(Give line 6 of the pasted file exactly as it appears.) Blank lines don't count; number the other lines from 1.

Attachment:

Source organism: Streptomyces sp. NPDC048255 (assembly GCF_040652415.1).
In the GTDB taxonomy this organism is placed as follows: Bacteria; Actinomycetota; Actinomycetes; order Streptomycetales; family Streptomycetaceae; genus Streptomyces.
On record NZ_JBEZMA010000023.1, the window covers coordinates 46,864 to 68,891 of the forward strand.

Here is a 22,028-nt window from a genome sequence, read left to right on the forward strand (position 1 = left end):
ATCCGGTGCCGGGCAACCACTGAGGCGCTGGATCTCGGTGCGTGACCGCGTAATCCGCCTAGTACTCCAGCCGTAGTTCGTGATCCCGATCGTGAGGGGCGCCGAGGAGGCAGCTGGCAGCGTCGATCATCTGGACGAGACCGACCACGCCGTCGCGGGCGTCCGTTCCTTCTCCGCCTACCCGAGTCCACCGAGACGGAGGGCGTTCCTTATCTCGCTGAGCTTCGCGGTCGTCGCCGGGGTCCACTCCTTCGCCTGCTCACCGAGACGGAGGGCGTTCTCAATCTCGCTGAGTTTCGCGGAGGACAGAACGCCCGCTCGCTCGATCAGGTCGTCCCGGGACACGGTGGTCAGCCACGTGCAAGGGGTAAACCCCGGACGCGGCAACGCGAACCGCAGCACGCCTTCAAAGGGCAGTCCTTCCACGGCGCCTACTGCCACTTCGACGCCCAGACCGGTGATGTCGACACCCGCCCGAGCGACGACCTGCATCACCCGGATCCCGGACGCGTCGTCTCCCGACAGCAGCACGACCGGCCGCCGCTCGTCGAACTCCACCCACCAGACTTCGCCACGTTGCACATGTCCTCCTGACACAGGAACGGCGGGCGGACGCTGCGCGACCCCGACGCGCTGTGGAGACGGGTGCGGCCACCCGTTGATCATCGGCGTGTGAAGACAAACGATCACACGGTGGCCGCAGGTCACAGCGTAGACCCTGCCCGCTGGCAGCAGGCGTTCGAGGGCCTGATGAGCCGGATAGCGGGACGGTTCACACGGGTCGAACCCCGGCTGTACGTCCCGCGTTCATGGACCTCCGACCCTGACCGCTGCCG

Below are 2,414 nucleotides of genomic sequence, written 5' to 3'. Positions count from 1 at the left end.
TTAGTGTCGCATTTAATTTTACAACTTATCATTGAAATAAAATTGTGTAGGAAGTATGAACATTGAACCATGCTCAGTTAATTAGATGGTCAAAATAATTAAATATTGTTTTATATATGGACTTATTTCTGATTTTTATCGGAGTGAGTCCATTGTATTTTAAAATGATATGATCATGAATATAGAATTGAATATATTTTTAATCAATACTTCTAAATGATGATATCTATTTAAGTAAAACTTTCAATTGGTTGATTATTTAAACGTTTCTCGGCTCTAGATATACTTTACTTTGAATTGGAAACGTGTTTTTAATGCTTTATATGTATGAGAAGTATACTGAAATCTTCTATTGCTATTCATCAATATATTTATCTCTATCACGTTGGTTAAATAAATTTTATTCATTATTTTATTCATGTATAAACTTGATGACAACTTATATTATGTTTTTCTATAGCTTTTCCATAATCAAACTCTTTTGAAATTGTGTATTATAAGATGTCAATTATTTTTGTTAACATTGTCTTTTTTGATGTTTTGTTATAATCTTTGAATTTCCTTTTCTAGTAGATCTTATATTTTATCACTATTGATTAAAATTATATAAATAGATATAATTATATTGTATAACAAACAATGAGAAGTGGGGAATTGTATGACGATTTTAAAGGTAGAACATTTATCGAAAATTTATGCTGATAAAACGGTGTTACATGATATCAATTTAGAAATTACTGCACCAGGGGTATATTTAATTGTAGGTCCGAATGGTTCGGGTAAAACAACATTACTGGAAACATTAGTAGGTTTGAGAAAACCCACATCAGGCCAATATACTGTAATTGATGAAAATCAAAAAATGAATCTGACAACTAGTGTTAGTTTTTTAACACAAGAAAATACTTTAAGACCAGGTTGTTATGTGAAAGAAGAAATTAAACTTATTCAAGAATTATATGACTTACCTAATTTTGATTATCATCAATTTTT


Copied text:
Below are 2,414 nucleotides of genomic sequence, written 5' to 3'. Positions count from 1 at the left end.